Towards Justice represents a proposed class of caretakers employed at group homes for people with disabilities who were allegedly denied pay for all hours worked and routinely denied overtime pay. In particular, improper designation of substantial work time as “sleep time” left caretakers without compensation for thousands of hours of work. Towards Justice represents the plaintiffs with co-counsel The Law Offices of Brian D. Gonzales, PLLC.

Case Documents

Court Ruling Denying Motion to Dismiss

Press

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Combating Fraud that Obfuscates Workplace Rights: Mark v. O.P.E.N. America, Inc. d/b/a OPENWORKS

Towards Justice represents Ruth Mark and a proposed class of cleaning workers employed by OpenWorks. OpenWorks is a cleaning company, but it claims not to employ cleaners. Instead, it requires its workers—many of whom are recent immigrants to the United States—to incorporate into separate LLCs and enter into franchise agreements under which they purportedly operate as independent companies. OpenWorks’s misclassification of its employees not only allows OpenWorks to skirt state and federal labor and employment laws. It also allows it to charge its workers predatory franchise fees and other costs, many of which it finances for its workers, thus indenturing them to OpenWorks with extraordinary debt that often exceeds what OpenWorks’s workers are able to earn through their work. OpenWorks recruits its workers with the false promise that they will own a successful and independent business. Towards Justice’s clients assert fraud and misclassification claims against OpenWorks.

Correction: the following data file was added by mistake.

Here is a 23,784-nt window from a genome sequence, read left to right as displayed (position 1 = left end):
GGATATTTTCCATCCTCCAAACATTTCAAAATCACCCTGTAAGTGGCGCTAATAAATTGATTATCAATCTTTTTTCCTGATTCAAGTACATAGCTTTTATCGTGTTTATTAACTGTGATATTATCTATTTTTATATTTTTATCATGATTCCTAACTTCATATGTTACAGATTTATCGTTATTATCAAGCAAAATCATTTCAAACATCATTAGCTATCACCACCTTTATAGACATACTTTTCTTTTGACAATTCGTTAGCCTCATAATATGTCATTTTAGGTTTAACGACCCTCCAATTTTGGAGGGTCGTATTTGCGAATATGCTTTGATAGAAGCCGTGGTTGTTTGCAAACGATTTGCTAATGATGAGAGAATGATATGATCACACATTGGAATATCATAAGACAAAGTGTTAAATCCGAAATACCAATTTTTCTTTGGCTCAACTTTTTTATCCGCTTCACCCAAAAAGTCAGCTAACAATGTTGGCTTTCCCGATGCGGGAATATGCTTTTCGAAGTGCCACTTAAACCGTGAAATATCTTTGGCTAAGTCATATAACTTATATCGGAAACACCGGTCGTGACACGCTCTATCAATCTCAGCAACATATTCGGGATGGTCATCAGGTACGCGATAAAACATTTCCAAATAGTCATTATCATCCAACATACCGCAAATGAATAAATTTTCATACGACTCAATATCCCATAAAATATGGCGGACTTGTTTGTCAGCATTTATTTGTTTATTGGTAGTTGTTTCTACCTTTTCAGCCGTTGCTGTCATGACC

Case Documents

Complaint

Press

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Empowering Workers to Recover Earned Wages: Miles v. Ella Bliss Beauty Bar

Representing manicurist Lisa Miles, Towards Justice and co-counsel filed a class action lawsuit in Federal Court alleging that Ella Bliss Beauty Bar systematically stole employees’ wages in blatant violation of state and federal law. Workers allege that Ella Bliss implemented systematic, written policies that were clearly illegal and denied workers the hard-earned wages needed to support their families. Ella Bliss Beauty Bar forced its service technicians to perform janitorial work without pay, refused to pay overtime, withheld tips, and shorted commissions. Ms. Miles not only seeks her own back wages, but also the wages stolen from all Ella Bliss Beauty Bar Service Technicians. Towards Justice represents the plaintiff with co-counsel Killmer Lane & Newman LLP.

Case Documents

Complaint

Press Releases

5/17/2018 Workers Sue Posh Ella Beauty Bar for Wage Theft

Press

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In The Courtroom

Our litigators help workers advance legal claims that address systemic injustice. We use antitrust, anti-slavery, fraud, wage-and-hour, and common-law challenges to address the wide variety of practices that nickel-and-dime low-wage workers out of their hard-earned wages. We have represented a hundred thousand childcare workers alleging wage suppression, tens of thousands of immigrant detainees alleging forced labor, and hundreds of construction workers, shepherds, manicurists, janitors, and kitchen hood cleaners. We are leaders in challenging anti-competitive practices that reduce worker bargaining power and support marginalized people who challenge structural impediments to their advancement.